A recent article on WIRED described just how easy it may be to hide malicious chips inside IT equipment. At the All Things Open conference in October 2019, a Hardware Hacking 101 talk described how rogue keyboards can be used to unleash pre-programmed keystroke payloads, where these payloads can include, “reverse shells, binary injection, brute force password attacks, and just about any attack that can be fully automated.”
In October 2018, Bloomberg Businessweek published a provocative article, The Big Hack: How China Used a Tiny Chip to Infiltrate U.S. Companies (the details were subsequently questioned in this article and elaborated on in this piece).
Sometimes it’s hard to know what to believe, so I asked a friend who is a security expert and active in this area. He told me about a router motherboard his company had been asked to examine because it was behaving strangely.
The board in question was of Chinese origin but was not directly manufactured by Huawei. Using an infrared imager, they observed a hot spot under one of the chips. When they de-soldered the main chip, they found a smaller undocumented chip embedded in the board. My friend told me that the function of this chip was nefarious in nature, but that he was not at liberty to discuss this in any detail. My friend went on to say:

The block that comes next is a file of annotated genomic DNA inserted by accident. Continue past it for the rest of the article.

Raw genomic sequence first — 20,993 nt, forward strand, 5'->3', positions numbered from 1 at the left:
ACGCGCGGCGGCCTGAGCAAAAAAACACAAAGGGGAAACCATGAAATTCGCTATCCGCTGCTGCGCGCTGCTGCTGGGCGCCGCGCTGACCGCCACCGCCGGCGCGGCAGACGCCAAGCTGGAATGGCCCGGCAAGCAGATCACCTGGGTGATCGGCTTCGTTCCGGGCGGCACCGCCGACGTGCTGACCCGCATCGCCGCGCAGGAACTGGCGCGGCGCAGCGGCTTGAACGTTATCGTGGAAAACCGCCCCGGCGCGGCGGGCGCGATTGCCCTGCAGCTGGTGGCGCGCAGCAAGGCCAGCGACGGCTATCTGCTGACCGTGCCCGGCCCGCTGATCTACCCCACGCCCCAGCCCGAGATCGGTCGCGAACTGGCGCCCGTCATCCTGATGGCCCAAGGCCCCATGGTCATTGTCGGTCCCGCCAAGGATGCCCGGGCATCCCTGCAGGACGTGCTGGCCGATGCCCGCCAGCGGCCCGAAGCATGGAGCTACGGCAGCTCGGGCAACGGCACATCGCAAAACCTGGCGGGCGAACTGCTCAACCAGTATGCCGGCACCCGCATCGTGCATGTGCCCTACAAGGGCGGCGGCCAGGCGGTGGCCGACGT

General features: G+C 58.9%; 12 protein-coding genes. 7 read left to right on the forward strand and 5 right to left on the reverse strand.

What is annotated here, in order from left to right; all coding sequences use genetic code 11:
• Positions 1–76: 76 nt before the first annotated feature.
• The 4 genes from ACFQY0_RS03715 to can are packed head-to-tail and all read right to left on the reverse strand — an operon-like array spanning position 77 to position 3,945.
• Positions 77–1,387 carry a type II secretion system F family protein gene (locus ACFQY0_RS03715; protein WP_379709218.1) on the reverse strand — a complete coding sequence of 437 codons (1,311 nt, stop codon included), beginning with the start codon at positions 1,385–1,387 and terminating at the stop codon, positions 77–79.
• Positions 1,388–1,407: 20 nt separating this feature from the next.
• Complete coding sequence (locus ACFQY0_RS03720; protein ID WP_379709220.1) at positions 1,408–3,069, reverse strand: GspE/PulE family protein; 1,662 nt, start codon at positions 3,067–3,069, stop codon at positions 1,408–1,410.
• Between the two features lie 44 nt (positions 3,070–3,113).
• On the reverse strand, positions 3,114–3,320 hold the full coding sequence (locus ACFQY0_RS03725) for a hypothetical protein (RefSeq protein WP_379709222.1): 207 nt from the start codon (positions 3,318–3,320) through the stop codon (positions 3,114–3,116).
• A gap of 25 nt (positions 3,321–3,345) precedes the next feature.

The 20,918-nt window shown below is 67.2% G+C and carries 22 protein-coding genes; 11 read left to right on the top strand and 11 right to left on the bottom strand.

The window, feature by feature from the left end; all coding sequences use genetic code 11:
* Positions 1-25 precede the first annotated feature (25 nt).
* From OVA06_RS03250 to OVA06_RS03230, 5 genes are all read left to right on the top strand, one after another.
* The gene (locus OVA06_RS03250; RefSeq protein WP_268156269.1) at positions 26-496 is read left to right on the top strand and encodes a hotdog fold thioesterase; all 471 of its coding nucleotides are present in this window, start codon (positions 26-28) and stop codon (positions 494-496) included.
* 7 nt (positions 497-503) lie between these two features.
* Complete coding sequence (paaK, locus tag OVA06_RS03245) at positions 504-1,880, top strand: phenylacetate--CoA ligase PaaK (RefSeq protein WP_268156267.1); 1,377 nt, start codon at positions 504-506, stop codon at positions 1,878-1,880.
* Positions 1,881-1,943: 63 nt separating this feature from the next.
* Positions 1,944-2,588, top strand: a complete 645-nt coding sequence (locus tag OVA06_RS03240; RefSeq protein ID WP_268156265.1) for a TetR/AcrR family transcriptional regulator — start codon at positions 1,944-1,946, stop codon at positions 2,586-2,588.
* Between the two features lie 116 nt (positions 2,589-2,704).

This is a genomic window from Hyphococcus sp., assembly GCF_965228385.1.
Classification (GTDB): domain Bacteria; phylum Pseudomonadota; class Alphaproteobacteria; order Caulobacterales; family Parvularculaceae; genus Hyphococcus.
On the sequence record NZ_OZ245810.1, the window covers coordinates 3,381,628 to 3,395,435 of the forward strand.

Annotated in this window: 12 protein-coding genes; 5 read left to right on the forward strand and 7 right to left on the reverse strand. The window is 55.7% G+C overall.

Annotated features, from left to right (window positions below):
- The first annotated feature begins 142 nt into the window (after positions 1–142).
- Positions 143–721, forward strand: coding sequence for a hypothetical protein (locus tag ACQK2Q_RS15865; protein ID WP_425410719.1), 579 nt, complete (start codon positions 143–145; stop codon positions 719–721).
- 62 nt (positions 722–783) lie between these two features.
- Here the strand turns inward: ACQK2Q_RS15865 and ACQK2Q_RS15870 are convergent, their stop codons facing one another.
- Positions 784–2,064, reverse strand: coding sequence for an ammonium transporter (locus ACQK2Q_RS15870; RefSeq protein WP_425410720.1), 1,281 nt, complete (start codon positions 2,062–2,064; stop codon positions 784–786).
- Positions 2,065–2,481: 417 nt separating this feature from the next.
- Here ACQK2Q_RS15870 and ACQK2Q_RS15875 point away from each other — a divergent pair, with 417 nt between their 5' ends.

There are multiple domains that can be used to examine chips/motherboards for implants. Infrared, X-Ray, radio, dynamic power analysis and more. And, the device doesn’t have to be very large to compromise the board management controller (BMC). I think that the important information is that this is very doable and, with a largish budget, you can miniaturize something to be almost undetectable. Unfortunately, I really can’t say any more about it and I’ve probably already said too much.
There are two science fiction books by Vernor Vinge that made a big impression on me. The first was A Fire Upon the Deep, which can loosely be described as a space opera set in the far distant future in various locations around the Milky Way involving superhuman intelligences, aliens, variable physics, space battles, love, betrayal, and genocide. Vernor followed this masterpiece with a prequel called A Deepness in the Sky, which is set 20,000 years earlier. It’s this latter tome that is relevant to our discussions here.